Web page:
Incorporating Road Safety into Pavement Management: Maximizing Surface Friction for Road Safety Improvements

This research explored the relationship between asphalt mix design, skid friction, and roadway safety. Initial tasks attempted to find a relationship between pavement skid resistance (friction) and crash frequency, particularly wet weather crashes. Friction and crash data collected over 10 years at six study sites in Wisconsin were analyzed. The results of the analysis did not indicate a relationship between crash frequency and pavement skid friction. Although some evidence suggests that the number of wet pavement crashes increased as the pavement life increased (and skid friction values decreased), the frequency of crashes was not sufficient to statistically support. Nevertheless, the fact that the relationship seems to behave inversely proportional, that is to say more crashes occurred at low friction numbers (FNs), is an important indication that skid resistance may indeed be a factor affecting wet weather crashes. It was not possible to determine a skid friction threshold value that indicates the critical point where pavement maintenance would be needed. Although the data obtained in the research could not support a specific value, it is clear that friction values less than 35 are problematic from a safety standpoint. A possible indicator of friction on high-speed roadways is macrotexture. Therefore, macrotexture (measured as MTD) combined with friction data was of great interest in this research. Plots of MTD and FN values did not show a clear relationship between the two values, although it was evident that the larger FNs were concentrated in low MTD values. Skid resistance is an important feature which should be considered while evaluating roadway safety. An effective asphalt pavement asset management approach will include an annual testing program to monitor skid friction values. FN values less than 35 should trigger a safety monitoring program and those pavements should be scheduled for future rehabilitation or reconstruction.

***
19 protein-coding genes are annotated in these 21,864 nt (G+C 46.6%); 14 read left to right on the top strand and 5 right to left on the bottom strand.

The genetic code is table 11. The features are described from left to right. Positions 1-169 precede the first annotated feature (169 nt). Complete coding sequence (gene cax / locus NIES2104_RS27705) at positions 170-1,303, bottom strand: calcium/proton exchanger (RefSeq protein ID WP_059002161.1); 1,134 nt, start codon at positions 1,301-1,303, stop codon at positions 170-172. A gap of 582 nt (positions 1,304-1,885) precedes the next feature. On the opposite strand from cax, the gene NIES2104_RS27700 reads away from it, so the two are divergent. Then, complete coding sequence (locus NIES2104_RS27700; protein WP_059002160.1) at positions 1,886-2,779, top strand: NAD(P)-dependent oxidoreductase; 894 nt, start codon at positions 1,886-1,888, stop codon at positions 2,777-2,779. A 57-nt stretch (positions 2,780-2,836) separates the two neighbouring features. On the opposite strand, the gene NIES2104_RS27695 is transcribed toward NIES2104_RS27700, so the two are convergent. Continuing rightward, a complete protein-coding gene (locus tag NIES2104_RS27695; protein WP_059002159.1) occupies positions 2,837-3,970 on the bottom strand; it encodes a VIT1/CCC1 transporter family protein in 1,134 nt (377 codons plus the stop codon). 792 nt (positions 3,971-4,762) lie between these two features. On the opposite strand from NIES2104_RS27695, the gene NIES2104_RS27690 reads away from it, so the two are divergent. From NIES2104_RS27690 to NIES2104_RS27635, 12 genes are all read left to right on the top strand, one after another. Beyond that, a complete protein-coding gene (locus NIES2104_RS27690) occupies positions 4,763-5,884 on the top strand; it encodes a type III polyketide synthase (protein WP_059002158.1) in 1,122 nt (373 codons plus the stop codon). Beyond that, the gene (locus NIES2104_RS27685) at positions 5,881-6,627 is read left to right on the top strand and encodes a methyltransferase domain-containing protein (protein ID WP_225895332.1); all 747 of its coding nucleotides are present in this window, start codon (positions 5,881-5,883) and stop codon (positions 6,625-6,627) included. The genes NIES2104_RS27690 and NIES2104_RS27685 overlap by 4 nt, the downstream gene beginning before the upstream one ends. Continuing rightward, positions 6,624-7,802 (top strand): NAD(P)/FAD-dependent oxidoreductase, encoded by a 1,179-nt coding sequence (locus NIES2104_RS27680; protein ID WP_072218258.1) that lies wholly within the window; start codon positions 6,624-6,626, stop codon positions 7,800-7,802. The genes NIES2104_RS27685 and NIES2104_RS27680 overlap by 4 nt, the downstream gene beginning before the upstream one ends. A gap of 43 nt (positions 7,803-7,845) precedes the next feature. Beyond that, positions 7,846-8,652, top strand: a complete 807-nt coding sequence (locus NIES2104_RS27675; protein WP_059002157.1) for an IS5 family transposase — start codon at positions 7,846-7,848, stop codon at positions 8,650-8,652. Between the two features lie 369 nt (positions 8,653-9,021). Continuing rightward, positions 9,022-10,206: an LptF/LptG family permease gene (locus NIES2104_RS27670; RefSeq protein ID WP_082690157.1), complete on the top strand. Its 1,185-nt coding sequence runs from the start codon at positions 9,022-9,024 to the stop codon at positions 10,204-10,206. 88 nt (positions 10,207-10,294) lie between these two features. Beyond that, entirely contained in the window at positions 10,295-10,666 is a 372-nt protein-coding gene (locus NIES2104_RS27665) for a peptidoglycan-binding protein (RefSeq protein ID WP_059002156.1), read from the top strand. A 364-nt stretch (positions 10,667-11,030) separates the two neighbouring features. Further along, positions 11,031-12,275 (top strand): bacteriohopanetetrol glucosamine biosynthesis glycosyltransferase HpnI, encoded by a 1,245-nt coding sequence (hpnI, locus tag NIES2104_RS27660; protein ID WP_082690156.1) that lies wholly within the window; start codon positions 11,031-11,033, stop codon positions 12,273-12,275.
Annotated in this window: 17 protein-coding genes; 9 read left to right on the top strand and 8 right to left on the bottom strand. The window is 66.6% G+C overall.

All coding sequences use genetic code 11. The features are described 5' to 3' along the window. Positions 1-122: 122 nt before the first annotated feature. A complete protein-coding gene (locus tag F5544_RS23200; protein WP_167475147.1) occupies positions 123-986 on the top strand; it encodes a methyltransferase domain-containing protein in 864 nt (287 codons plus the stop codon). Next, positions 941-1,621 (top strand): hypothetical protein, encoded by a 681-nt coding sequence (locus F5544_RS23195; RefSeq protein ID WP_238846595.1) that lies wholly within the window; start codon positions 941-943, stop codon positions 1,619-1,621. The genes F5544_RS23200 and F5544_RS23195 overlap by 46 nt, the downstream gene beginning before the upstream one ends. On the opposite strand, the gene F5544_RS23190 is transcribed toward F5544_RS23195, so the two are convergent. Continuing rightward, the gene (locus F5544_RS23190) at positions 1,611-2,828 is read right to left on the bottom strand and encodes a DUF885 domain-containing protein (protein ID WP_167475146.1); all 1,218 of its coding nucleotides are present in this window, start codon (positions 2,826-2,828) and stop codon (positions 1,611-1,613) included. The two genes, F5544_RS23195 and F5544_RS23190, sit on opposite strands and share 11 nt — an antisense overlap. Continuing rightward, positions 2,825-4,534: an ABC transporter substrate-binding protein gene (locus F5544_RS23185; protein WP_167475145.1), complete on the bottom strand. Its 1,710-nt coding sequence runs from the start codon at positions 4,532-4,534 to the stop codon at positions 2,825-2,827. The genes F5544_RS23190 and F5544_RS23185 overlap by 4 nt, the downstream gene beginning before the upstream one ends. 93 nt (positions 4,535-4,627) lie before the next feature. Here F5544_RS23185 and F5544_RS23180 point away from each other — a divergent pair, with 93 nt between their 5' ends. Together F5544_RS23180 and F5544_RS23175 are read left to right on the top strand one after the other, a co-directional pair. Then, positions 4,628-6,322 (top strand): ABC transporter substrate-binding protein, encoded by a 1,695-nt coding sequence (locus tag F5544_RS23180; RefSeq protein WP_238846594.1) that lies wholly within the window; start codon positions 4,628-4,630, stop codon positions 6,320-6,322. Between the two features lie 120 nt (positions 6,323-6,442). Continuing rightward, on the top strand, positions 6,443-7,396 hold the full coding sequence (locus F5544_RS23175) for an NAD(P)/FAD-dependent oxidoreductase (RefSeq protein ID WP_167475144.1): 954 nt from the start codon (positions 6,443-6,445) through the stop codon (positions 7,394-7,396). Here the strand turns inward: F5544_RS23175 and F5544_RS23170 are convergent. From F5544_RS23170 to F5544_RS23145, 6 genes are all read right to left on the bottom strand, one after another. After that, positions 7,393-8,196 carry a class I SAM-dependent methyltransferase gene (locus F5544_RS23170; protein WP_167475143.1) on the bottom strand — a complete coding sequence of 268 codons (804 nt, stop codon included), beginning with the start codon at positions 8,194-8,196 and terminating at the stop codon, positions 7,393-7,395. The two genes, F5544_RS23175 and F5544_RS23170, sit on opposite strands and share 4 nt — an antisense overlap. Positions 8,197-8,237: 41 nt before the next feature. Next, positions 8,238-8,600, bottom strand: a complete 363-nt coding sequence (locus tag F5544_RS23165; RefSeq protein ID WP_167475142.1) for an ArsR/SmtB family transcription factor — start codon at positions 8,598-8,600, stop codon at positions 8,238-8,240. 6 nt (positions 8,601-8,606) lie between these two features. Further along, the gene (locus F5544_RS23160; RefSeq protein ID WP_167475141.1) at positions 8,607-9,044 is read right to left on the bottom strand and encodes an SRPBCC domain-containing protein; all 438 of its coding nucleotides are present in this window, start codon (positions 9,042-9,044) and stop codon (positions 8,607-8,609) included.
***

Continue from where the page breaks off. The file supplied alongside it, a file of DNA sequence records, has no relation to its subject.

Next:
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  • Corporate Authors:

    University of Wisconsin, Madison

    Traffic Operations and Safety Laboratory, 1415 Engineering Drive
    Madison, WI  United States  53706

    Wisconsin Department of Transportation

    Hill Farms State Transportation Building
    4802 Sheboygan Avenue, P.O. Box 7910
    Madison, WI  United States  53707-7910

    Midwest Regional University Transportation Center

    University of Wisconsin
    2205 Engineering Hall, 1415 Engineering Drive, Room 272
    Madison, WI  United States  53706

    Federal Highway Administration

    1200 New Jersey Avenue, SE
    Washington, DC  United States  20590
  • Authors:
    • Noyce, David A
    • Bahia, Hussain U
    • Yambo, Josue
    • Chapman, Jeremy
    • Bill, Andrea R
  • Publication Date: 2007-6-1


  • English

Media Info

  • Media Type: Print
  • Edition: Final Report
  • Features: Appendices; Figures; Photos; References; Tables;
  • Pagination: 240p

Subject/Index Terms

Filing Info

  • Accession Number: 01055142
  • Record Type: Publication
  • Report/Paper Numbers: MRUTC 04-04, Report No. 2007-005
  • Contract Numbers: 0092-03-20
  • Created Date: Aug 22 2007 11:18AM